Last week I read up on the Harvey Weinstein sexual assault scandal. Disturbing doesn’t even describe it.
The New York Times ran a bombshell piece on Weinstein’s alleged (I say alleged because it hasn’t been proven in court. However, if it walks like a duck….) abusive behavior towards multiple women in the movie industry. Soon after, The New Yorker ran an expose interviewing some of Weinstein’s accusers. Since the story broke, approximately 30 women have come out and made accusations that Weinstein sexually assaulted or, in some cases, raped them. From budding actresses to female assistants, Weinstein did not discriminate.
I was left in total shock of how disgusting a man could be. Essentially, Weinstein is one of the most powerful men in Hollywood. As a co-founder of Miramax and The Weinstein Company, Weinstein has churned out hit after hit (i.e. Pulp Fiction, Bridget Jones Diary, etc…). He used power and status to coerce, force, and slander women. The women he assaulted were young, at the beginning of their careers in the film industry, or just making their big break. I read several times where these women said they felt pressured. They knew Weinstein could make or break their career, and Weinstein was well aware of this. It’s almost as if he thought he was untouchable.
The stories these women told literally turned my stomach.
I saw a video clip of Weinstein saying he had made some mistakes. Weinstein’s lawyers released an official statement denying all accusations against him. Nonetheless, repeated behavior like this is not a mistake. Not even close. It’s predatory. Weinstein is just a figurehead for a problem that has existed for centuries. Sexual assault is nothing new, but it’s largely glossed over because harassment has been normalized in American culture. That needs to change.
This weekend the hash tag #MeToo began trending on Twitter as a means for women (and men), to give voice to those who wanted to share their stories. Too many victims remain silent, feeling afraid to speak out for fear of repercussions. Often times, society will be quick to blame the accuser instead of looking at the accused. Weinstein’s scandal (along with Bill Cosby, Roger Ailes, and Bill O’Reilly has shed some major light on sexual harassment and assault. Especially via social media. The #MeToo trend made it to Facebook. I read some statuses, and that’s when it hit me.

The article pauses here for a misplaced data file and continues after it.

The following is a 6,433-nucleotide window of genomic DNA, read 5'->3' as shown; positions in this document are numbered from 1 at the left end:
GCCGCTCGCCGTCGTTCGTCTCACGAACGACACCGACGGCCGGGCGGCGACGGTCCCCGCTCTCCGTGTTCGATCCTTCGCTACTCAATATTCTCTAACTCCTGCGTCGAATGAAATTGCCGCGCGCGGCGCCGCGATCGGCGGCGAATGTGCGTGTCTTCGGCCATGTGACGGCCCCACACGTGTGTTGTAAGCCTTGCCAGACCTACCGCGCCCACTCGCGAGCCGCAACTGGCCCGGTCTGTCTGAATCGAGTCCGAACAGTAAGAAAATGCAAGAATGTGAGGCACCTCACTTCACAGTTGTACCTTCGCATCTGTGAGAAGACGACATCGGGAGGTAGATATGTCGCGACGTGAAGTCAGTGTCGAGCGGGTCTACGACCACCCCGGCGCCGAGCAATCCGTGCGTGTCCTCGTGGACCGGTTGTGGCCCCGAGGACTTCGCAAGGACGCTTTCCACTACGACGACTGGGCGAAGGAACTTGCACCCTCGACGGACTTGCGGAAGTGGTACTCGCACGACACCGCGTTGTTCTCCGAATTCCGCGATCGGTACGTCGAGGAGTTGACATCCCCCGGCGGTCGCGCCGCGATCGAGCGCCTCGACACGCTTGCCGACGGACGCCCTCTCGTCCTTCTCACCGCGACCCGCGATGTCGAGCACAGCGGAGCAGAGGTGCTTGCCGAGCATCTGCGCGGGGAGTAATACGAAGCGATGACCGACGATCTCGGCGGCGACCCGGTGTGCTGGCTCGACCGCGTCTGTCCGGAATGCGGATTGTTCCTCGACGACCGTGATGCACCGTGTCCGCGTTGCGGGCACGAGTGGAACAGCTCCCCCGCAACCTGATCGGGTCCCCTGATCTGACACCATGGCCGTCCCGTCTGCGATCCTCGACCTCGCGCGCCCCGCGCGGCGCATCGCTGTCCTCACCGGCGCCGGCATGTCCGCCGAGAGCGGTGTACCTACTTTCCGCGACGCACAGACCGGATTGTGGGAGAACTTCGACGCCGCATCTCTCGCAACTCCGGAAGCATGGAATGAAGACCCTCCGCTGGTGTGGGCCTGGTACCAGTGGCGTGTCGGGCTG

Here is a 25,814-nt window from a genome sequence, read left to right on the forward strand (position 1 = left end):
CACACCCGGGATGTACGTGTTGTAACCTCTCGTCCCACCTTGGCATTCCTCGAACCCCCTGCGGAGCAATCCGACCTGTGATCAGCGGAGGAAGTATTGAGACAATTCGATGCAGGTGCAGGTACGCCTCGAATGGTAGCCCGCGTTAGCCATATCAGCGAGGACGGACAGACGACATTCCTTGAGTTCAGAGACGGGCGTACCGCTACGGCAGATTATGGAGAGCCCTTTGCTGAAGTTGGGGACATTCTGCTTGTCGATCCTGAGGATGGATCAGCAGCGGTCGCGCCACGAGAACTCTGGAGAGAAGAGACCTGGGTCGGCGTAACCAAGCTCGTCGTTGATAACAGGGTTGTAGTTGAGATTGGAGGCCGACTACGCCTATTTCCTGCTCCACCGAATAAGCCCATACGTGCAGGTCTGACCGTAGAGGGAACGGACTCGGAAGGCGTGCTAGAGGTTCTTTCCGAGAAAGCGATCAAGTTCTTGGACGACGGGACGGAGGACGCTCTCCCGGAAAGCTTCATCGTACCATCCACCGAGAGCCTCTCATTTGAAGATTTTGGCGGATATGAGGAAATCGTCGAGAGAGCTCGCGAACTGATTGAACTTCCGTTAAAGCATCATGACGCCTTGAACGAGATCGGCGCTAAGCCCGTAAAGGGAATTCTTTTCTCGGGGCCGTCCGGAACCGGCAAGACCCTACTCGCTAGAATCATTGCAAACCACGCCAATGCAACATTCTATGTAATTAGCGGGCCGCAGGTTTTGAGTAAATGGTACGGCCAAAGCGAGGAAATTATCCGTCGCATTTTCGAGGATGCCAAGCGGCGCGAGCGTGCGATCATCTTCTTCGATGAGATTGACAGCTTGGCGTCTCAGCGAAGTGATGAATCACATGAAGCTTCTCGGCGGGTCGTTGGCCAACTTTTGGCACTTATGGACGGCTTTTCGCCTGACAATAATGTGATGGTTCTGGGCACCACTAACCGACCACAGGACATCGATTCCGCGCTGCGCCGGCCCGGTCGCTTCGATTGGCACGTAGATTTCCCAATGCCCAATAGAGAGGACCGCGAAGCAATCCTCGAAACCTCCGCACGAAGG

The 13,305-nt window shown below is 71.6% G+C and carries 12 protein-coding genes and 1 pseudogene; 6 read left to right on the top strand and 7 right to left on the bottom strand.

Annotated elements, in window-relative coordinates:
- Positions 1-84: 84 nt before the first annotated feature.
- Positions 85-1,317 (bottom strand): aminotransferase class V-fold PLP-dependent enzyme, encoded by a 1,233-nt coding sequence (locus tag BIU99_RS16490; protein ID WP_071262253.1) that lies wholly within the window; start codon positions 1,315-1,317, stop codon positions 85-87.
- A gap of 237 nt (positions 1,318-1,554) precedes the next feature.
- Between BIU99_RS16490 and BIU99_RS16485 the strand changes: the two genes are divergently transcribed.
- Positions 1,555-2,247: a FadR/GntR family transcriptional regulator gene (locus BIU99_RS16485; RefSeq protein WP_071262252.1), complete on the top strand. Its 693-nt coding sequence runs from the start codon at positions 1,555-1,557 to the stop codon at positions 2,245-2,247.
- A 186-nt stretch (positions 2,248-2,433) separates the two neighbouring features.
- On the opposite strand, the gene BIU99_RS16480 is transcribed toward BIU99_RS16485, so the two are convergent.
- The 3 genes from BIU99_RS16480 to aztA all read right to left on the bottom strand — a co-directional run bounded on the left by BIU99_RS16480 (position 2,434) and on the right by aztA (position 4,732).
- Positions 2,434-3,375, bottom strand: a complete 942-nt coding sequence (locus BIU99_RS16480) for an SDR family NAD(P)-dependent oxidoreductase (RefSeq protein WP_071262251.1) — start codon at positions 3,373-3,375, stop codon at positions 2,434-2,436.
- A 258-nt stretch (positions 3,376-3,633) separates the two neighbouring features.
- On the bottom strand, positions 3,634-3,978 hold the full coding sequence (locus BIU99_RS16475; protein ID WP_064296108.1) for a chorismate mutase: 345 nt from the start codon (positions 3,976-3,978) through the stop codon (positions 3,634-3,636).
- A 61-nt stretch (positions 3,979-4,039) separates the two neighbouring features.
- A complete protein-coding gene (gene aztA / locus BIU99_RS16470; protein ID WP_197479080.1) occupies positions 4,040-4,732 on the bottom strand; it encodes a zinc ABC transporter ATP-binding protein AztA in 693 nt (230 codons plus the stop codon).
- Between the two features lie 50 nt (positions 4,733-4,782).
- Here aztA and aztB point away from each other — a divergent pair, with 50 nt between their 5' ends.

I know several women who have been either sexually harassed or assaulted.
Post after post of former school mates or co-workers simply said “me too.” One post went in-depth telling a horrifying story of a friend being stalked on her way to take the metro in D.C. The perp grabbed a handful of her backside so hard she fell into a packed train car as the door closed. She turned around and looked him. What was his reaction? He smirked and walked away. Unscathed. In all of his faux glory. He got away. That makes me sick!!
I know the realization of how prevalent sexual assault is has not fully hit me. I mean I’m a 6’4 330 pound male that doesn’t deal with women grabbing, groping, or catcalling nonsense to me, or incessantly asking for my number. I don’t walk to my car in fear that some random is going to pop up and try to assault me. My world can be pretty oblivious to these actions. That being said, the more I read these stories, the older I get, the more I grasp the complexity of these situations, the more alarmed I become at how callous and dismissive we can be. Sexual harassment and assault are very real. Sometimes it takes having a very uncomfortable conversation to really understand the issue.
It is way past time for us to get uncomfortable about sexual assault.